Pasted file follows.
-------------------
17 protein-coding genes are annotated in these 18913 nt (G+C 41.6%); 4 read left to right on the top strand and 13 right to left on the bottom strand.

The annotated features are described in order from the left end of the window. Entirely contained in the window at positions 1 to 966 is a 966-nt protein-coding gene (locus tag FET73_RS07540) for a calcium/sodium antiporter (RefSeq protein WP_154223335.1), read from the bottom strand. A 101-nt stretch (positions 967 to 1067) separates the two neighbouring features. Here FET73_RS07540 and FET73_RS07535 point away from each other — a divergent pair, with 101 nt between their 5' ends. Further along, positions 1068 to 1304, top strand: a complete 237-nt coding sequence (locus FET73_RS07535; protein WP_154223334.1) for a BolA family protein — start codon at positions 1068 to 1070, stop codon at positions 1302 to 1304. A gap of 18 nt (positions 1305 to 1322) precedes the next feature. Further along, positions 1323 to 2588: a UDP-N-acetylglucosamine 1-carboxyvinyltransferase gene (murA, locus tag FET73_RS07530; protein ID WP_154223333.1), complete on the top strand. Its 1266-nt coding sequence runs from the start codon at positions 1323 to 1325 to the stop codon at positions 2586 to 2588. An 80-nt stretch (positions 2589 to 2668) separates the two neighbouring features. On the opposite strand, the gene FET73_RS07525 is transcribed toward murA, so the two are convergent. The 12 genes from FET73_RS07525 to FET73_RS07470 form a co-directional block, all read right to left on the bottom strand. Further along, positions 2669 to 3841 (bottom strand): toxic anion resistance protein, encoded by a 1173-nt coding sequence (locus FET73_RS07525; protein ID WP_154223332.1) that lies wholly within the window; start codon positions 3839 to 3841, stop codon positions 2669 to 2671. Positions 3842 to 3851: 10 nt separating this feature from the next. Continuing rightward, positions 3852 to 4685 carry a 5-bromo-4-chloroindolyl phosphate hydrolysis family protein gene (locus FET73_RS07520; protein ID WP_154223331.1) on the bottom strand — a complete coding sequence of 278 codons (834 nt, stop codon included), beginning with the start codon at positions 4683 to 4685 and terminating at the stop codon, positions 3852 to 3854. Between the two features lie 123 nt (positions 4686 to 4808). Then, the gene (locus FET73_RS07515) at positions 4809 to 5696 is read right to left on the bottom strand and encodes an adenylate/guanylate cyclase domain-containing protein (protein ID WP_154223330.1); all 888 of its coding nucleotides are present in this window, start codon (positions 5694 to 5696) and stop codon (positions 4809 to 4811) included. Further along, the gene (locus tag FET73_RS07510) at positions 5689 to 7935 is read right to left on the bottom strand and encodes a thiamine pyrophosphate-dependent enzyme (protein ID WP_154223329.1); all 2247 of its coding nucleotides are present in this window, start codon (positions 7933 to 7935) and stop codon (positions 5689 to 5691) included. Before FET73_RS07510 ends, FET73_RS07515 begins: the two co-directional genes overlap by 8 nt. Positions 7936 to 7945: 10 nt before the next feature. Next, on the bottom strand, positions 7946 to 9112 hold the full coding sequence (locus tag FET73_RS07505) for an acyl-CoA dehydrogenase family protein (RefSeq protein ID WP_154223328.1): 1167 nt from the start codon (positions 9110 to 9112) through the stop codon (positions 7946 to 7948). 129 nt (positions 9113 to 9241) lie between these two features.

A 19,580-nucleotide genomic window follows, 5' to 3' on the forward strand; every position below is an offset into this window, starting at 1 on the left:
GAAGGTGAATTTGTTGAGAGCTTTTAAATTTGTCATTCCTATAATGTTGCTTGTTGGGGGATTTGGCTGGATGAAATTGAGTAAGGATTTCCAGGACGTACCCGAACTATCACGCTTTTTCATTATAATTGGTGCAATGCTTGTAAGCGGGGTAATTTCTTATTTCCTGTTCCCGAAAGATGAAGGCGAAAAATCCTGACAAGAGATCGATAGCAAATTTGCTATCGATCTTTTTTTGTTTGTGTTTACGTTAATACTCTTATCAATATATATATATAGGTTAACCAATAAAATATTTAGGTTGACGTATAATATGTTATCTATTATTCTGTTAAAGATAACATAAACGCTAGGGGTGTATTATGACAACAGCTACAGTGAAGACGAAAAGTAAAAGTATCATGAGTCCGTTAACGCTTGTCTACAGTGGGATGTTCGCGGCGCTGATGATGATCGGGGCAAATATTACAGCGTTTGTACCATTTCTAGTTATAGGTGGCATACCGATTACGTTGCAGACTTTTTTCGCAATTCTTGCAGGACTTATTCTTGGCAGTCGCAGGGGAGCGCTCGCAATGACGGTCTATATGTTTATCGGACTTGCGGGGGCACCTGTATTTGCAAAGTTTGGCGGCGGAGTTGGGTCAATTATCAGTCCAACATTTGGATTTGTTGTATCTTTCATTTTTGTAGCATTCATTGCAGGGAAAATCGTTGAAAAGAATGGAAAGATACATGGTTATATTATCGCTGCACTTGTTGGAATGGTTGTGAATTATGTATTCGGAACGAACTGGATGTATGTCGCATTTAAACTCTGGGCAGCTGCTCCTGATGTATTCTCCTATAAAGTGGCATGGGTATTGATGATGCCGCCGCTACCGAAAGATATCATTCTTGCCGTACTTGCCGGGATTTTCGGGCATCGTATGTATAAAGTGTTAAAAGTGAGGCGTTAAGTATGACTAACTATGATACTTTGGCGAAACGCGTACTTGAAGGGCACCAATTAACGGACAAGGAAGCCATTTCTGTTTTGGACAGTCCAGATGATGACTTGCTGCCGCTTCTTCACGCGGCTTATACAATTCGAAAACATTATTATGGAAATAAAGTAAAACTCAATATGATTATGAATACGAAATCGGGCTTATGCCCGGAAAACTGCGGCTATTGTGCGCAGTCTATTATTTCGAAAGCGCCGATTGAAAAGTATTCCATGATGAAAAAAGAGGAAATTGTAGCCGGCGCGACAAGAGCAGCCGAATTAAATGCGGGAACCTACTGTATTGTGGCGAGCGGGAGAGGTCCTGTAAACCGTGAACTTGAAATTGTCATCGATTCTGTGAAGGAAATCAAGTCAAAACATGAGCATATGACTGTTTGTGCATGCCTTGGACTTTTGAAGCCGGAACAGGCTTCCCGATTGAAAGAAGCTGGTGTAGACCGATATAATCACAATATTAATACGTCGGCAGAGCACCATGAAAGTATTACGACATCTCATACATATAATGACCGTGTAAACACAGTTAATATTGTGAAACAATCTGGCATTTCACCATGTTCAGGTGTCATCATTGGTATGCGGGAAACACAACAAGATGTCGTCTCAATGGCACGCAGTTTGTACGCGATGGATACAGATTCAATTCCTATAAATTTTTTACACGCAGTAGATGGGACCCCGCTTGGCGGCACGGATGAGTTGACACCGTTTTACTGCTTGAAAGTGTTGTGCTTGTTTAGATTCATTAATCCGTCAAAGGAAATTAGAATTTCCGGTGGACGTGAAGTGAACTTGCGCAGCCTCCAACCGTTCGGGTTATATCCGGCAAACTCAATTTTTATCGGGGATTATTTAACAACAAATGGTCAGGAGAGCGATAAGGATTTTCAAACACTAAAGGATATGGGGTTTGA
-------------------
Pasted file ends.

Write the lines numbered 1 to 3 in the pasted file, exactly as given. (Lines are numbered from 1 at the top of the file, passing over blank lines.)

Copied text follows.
17 protein-coding genes are annotated in these 18913 nt (G+C 41.6%); 4 read left to right on the top strand and 13 right to left on the bottom strand.

The annotated features are described in order from the left end of the window. Entirely contained in the window at positions 1 to 966 is a 966-nt protein-coding gene (locus tag FET73_RS07540) for a calcium/sodium antiporter (RefSeq protein WP_154223335.1), read from the bottom strand. A 101-nt stretch (positions 967 to 1067) separates the two neighbouring features. Here FET73_RS07540 and FET73_RS07535 point away from each other — a divergent pair, with 101 nt between their 5' ends. Further along, positions 1068 to 1304, top strand: a complete 237-nt coding sequence (locus FET73_RS07535; protein WP_154223334.1) for a BolA family protein — start codon at positions 1068 to 1070, stop codon at positions 1302 to 1304. A gap of 18 nt (positions 1305 to 1322) precedes the next feature. Further along, positions 1323 to 2588: a UDP-N-acetylglucosamine 1-carboxyvinyltransferase gene (murA, locus tag FET73_RS07530; protein ID WP_154223333.1), complete on the top strand. Its 1266-nt coding sequence runs from the start codon at positions 1323 to 1325 to the stop codon at positions 2586 to 2588. An 80-nt stretch (positions 2589 to 2668) separates the two neighbouring features. On the opposite strand, the gene FET73_RS07525 is transcribed toward murA, so the two are convergent. The 12 genes from FET73_RS07525 to FET73_RS07470 form a co-directional block, all read right to left on the bottom strand. Further along, positions 2669 to 3841 (bottom strand): toxic anion resistance protein, encoded by a 1173-nt coding sequence (locus FET73_RS07525; protein ID WP_154223332.1) that lies wholly within the window; start codon positions 3839 to 3841, stop codon positions 2669 to 2671. Positions 3842 to 3851: 10 nt separating this feature from the next. Continuing rightward, positions 3852 to 4685 carry a 5-bromo-4-chloroindolyl phosphate hydrolysis family protein gene (locus FET73_RS07520; protein ID WP_154223331.1) on the bottom strand — a complete coding sequence of 278 codons (834 nt, stop codon included), beginning with the start codon at positions 4683 to 4685 and terminating at the stop codon, positions 3852 to 3854. Between the two features lie 123 nt (positions 4686 to 4808). Then, the gene (locus FET73_RS07515) at positions 4809 to 5696 is read right to left on the bottom strand and encodes an adenylate/guanylate cyclase domain-containing protein (protein ID WP_154223330.1); all 888 of its coding nucleotides are present in this window, start codon (positions 5694 to 5696) and stop codon (positions 4809 to 4811) included. Further along, the gene (locus tag FET73_RS07510) at positions 5689 to 7935 is read right to left on the bottom strand and encodes a thiamine pyrophosphate-dependent enzyme (protein ID WP_154223329.1); all 2247 of its coding nucleotides are present in this window, start codon (positions 7933 to 7935) and stop codon (positions 5689 to 5691) included. Before FET73_RS07510 ends, FET73_RS07515 begins: the two co-directional genes overlap by 8 nt. Positions 7936 to 7945: 10 nt before the next feature. Next, on the bottom strand, positions 7946 to 9112 hold the full coding sequence (locus tag FET73_RS07505) for an acyl-CoA dehydrogenase family protein (RefSeq protein ID WP_154223328.1): 1167 nt from the start codon (positions 9110 to 9112) through the stop codon (positions 7946 to 7948). 129 nt (positions 9113 to 9241) lie between these two features.

A 19,580-nucleotide genomic window follows, 5' to 3' on the forward strand; every position below is an offset into this window, starting at 1 on the left: